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A Trove of Art, Recovered Decades After Nazis Stole It, Is Going On Virtual Display

After more than 70 years, these great works of art are starting to go online

smithsonian.com

Franz Marc’s Horses in a Landscape was one of the recovered pieces of art. Photo: WikiPaintaings

Last week Germany’s Focus magazine broke the news that a trove of art, looted by people working for the Nazi Party, had been recovered in a Munich apartment. The collection included more than 1,400 works of art from greats such as Picasso, with the value of the whole collection estimated to be somewhere above $1 billion. Now, some of those works are starting to trickle online to the website LostArt.de.

LostArt.de, says the Guardian, is a site intended to help people, largely Jewish people who had lost their art to the Nazis to blackmail or theft, reconnect with their lost treasures.

So far, of the 1,406 pieces of art recovered in Munich, says the Canadian Press, 25 have made their way online, including works by Picasso and Chagall, with more set to follow.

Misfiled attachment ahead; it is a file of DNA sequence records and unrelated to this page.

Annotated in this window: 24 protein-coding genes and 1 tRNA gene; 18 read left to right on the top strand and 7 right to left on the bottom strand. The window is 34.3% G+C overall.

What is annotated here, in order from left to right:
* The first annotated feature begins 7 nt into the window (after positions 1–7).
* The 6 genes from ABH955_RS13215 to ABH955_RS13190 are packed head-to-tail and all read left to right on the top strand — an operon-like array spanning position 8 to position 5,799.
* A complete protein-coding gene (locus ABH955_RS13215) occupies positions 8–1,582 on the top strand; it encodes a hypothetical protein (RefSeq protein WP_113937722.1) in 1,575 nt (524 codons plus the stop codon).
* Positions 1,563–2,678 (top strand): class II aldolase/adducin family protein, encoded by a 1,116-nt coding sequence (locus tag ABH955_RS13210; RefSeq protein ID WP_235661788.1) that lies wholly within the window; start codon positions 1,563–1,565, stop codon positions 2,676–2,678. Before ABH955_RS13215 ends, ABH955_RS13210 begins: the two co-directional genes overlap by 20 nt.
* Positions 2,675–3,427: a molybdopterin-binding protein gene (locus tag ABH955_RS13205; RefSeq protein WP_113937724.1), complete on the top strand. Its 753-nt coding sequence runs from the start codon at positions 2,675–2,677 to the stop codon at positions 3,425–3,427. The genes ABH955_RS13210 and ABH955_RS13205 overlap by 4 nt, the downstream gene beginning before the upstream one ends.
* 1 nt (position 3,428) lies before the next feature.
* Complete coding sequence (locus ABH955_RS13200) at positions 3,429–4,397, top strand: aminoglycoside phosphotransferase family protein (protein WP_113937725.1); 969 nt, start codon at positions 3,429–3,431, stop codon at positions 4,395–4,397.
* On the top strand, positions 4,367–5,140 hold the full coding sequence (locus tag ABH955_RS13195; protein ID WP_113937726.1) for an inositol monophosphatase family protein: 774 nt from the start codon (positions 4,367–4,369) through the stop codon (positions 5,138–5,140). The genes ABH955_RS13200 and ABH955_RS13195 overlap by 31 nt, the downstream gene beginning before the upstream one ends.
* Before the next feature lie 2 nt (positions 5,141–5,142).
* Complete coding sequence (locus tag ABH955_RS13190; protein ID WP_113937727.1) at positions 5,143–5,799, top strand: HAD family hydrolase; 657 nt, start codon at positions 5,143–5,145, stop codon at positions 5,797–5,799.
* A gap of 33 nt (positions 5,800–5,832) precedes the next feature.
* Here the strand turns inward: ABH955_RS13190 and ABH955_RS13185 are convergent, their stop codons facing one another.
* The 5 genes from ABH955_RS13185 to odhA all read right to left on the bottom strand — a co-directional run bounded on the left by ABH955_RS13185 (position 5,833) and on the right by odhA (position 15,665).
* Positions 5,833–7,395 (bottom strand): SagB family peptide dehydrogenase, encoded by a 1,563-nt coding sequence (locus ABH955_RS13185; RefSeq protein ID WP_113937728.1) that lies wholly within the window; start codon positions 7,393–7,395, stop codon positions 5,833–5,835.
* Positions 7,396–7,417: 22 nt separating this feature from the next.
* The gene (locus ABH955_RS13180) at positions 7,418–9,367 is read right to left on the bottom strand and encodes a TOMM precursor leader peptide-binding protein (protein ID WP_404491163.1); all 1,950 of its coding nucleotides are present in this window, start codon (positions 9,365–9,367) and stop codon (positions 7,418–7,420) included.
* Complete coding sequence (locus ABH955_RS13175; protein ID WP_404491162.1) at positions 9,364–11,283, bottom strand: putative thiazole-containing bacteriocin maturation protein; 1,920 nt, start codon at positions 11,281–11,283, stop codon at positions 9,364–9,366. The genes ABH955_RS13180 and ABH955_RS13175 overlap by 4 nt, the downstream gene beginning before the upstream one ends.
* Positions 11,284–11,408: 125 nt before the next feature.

But the interest of people around the world in the Munich haul means that the site has been buckling under the load. The Guardian:

“No one was expecting such a storm of demand,” said a culture ministry spokesman after visitors had difficulties accessing the site. “The server was overwhelmed by the massive demand. The only thing to do is wait.”

A month ago we didn’t even know some of these works existed—surely we can wait a little longer.

More from Smithsonian.com:

A Billion Dollars of Modernist Art, Stolen by Nazis, Was Just Recovered in Munich

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About Colin Schultz
Colin Schultz

Colin Schultz is a freelance science writer and editor based in Toronto, Canada. He blogs for Smart News and contributes to the American Geophysical Union. He has a B.Sc. in physical science and philosophy, and a M.A. in journalism.

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